USDA Expected to Project Record Soy Plantings

By Jesse Newman Features Dow Jones Newswires

U.S. farmers are expected to sow more soybeans than ever this year, according to analysts polled by The Wall Street Journal.

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The U.S. Department of Agriculture will issue two key reports on Friday, estimating planted acreage and grain stockpiles as concerns over weather and crop conditions dog the start of the nation's growing season.

Analysts expect the USDA to say U.S. farmers planted a record 89.946 million acres with soybeans this year, up nearly 8% from 2016, according to the poll. That figure would mark an increase from the government's previous estimate for 89.482 million soybean acres released in March.

Farm economics are driving a shift from corn and wheat to soybeans this year, with farmers favoring the oilseeds because they cost less to produce than corn and enjoy strong demand from foreign importers like China. Such calculations are key as U.S. growers navigate a multiyear slump in the farm sector that has battered crop prices and incomes.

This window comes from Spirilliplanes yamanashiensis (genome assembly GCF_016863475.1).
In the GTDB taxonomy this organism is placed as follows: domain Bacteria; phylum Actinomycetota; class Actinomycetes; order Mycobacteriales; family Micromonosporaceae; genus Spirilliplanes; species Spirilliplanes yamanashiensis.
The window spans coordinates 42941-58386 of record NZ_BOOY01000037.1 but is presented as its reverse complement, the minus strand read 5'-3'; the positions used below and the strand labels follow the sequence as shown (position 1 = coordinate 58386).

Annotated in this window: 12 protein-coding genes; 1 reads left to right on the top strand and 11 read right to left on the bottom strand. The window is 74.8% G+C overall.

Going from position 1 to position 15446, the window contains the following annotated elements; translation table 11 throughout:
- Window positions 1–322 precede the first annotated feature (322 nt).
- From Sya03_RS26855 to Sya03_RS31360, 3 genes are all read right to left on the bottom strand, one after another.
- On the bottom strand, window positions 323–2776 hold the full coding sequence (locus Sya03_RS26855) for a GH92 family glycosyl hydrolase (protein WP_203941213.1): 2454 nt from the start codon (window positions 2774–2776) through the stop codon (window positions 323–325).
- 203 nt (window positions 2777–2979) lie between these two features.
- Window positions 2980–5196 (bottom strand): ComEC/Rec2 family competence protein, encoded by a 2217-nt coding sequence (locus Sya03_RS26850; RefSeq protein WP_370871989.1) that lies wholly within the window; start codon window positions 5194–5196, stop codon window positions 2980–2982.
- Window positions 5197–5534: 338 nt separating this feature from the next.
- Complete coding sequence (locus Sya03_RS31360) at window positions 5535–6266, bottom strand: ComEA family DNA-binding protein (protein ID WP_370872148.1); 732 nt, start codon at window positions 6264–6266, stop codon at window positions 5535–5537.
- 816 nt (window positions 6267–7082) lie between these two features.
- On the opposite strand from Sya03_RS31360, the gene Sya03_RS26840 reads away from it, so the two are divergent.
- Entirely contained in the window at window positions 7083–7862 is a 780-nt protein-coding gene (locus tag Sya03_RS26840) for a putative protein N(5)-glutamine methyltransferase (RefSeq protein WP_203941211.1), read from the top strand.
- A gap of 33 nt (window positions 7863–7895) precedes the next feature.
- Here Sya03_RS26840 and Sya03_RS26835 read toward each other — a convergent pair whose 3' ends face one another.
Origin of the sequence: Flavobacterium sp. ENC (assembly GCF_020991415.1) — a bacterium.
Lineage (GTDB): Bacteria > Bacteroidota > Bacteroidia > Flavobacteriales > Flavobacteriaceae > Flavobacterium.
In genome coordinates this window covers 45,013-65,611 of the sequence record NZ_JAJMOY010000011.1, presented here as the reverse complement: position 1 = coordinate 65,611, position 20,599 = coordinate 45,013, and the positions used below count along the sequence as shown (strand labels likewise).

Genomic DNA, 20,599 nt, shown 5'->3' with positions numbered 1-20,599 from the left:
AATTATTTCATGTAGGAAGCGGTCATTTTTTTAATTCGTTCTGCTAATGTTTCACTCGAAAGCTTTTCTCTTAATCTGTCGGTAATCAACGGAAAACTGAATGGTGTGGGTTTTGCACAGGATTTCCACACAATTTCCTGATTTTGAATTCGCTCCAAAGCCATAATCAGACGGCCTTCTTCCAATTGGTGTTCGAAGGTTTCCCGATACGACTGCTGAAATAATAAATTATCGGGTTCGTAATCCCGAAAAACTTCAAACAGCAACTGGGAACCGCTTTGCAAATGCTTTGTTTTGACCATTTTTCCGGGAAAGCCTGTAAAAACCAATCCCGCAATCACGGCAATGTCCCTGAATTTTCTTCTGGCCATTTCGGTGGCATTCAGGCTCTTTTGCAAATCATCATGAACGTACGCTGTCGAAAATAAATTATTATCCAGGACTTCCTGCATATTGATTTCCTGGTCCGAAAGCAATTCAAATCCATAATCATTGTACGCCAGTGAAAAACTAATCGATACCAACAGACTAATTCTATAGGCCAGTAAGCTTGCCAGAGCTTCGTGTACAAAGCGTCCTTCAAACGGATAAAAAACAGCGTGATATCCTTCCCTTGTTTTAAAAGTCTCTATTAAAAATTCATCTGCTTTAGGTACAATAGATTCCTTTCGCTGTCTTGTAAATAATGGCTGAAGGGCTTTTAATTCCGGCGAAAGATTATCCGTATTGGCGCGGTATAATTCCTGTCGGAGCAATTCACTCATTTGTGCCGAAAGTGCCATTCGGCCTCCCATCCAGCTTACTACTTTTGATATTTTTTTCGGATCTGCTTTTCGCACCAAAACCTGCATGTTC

Expectations that soybean area will increase slightly from the USDA's initial report on planting intentions in March come after excess rainfall this spring prevented or delayed corn planting in parts of the Farm Belt. That likely prompted farmers to switch more fields from corn to soybeans, analysts say.

The USDA's report will be a first step to settling debates over "what are the real corn acres," said Don Roose, president of U.S. Commodities, a brokerage in West Des Moines, Iowa.

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The USDA likely will peg planted corn acres at 89.82 million, down nearly 5% from last year, according to the poll. That would be a 0.2% decline from the government's March estimate. All-wheat acreage likely will be estimated at 46.045 million acres, down 8% from 2016, the poll showed.

The USDA is scheduled to release its acreage report at noon EDT on Friday.

In a separate report, the government will also estimate grain stockpiles as of June 1, which analysts expect to show growing crop inventories thanks to bumper harvests last year.

Analysts anticipate federal forecasters will peg U.S. corn stockpiles at the beginning of the month at 5.16 billion bushels, a nearly 10% increase from the same date last year.

Soybean inventories on hand at the start of June will likely come in at 981 million bushels, up more than 12% from a year ago, analysts indicated.

Wheat reserves on June 1 are seen at 1.154 billion bushels, an 18% increase from last year.

Write to Jesse Newman at jesse.newman@wsj.com

(END) Dow Jones Newswires

June 28, 2017 21:24 ET (01:24 GMT)